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Tuesday, July 14, 2015

Execution of Admiral John Byng: Ruthless Action that set the road to Royal Navy Dominance


World history is replete with thrilling tales and anecdotes. Many of them concern the army and navy.  One fact however emerges as a  common thread of the great powers is a ruthlessness to ensure that they remain at the apex. There is no place for piety or compassion, which has been the hallmark of the Hindu warriors. The British who ruled the waves through their navy were equally ruthless and gave no quarter to anyone who opposed or appeared to oppose the official British policy. It was always a do or die situation like the famous charge of the light brigade on the Russian guns in the Crimea, immortalized by Lord Tennyson in his poem "The Charge of the Light Brigade".
A similar situation arose in 1757 when the British admiralty executed an Admiral of the Royal Navy , who was accused of not obeying an order to attack the French fleet during the 7 year war between England and France from 1754-63.
The Admiral was John Byng. He was a decorated naval officer who was ordered to proceed with a force of 10 ships and seize the island of Minorca in the Mediterranean Sea. Minorca is a small island and during the 7-year war it had been occupied by the French. This was particularly galling to the English who felt that loss of the island to the French was a loss of face. It must be appreciated that in those days right from India to Europe the British and French were at daggers drawn as the pie was world domination.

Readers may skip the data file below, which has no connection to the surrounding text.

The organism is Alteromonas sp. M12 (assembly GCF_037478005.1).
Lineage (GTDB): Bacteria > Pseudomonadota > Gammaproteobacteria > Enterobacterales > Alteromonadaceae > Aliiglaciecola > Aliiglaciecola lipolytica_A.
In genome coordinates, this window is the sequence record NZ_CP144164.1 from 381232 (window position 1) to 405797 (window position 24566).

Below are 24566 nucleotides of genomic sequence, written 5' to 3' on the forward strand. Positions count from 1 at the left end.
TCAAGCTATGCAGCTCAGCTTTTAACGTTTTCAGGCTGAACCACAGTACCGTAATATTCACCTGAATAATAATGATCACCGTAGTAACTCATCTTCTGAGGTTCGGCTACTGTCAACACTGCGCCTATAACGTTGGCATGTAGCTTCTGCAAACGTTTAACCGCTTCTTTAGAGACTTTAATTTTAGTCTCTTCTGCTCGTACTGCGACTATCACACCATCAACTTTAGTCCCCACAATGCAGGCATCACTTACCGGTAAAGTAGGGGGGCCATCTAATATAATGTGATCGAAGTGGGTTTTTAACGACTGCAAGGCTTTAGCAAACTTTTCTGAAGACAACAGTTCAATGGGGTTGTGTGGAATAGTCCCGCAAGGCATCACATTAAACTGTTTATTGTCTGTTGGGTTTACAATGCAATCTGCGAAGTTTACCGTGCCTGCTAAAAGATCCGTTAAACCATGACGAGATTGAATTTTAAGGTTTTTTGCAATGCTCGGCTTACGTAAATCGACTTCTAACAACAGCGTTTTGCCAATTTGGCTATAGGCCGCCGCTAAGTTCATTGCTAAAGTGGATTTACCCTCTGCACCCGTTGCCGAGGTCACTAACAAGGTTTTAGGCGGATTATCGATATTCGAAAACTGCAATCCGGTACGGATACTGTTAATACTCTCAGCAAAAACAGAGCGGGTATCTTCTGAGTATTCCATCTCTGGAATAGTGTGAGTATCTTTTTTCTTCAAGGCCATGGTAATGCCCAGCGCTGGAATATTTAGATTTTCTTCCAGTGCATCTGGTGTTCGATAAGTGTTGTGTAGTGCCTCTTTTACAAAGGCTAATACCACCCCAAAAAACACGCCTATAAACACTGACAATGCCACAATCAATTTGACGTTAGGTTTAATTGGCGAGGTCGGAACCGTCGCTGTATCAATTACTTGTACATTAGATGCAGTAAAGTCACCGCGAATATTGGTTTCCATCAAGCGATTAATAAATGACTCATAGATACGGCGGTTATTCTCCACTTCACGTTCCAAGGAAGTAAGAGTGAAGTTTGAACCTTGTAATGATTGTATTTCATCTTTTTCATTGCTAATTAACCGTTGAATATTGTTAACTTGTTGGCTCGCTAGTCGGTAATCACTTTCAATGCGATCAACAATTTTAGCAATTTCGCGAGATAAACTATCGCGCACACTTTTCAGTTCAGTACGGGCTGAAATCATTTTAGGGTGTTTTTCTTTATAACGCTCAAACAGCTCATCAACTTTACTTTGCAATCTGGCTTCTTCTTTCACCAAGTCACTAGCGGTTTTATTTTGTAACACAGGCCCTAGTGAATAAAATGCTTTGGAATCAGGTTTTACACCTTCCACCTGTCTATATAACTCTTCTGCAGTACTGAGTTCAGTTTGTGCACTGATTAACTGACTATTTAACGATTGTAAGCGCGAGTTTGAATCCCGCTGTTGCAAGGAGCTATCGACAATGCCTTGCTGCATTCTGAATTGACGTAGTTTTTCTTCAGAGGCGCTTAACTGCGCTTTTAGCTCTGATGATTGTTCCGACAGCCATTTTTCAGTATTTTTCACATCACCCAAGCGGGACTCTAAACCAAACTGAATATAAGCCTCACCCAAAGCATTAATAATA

Admiral Byng inspected his flotilla and observed the the ships needed repair and also the marines on board had been replaced by troops who were to garrison the island. The British had assumed that victory would be theirs and as such written orders were handed to Admiral Byng. The admiral had his doubts and suggested that the battle be postponed till the naval ships were ready, but he was overruled.
Admiral Byng now sailed for Minorca. Unfortunately the French were better prepared and in an ensuing battle the Royal Navy was worse off. Admiral Byng had no choice but to withdraw as he had suffered many casualties.  He sailed for Gibraltar , with a view to offload the wounded, get the ships repaired and then return for battle.  It was a sound military decision, but it did not go down well with the political bosses in London. At that time the Prime Minister of England was the great William Pitt. In addition the British public was aghast that their fabled navy had been worsted by the French.
Admiral Byng received a communication, not to proceed along with the flotilla to Gibraltar , but come to London. The Admiral had no inkling as to what was in store for him. He reached London and was promptly arrested and tried for "failure to engage the French".  The court martial commenced and Admiral Byng was held guilty and ordered to be executed by firing squad. The curtain came down on 14 March 1757, when Admiral Byng faced the firing squad. The execution was carried out on board his flagship.
The King of England could have pardoned Admiral Byng, but seeing the popular sentiment in England he refrained from doing so. It is understood that William Pitt was in favor of a pardon, but he also did not come out openly. This execution shows that one reason the Royal Navy dominated the globe and the seven seas was because of a ruthless projection of power, where failure had no place.  Just for the record, Robert Clive won a great victory in India in 1757 at Plassey and established British rule.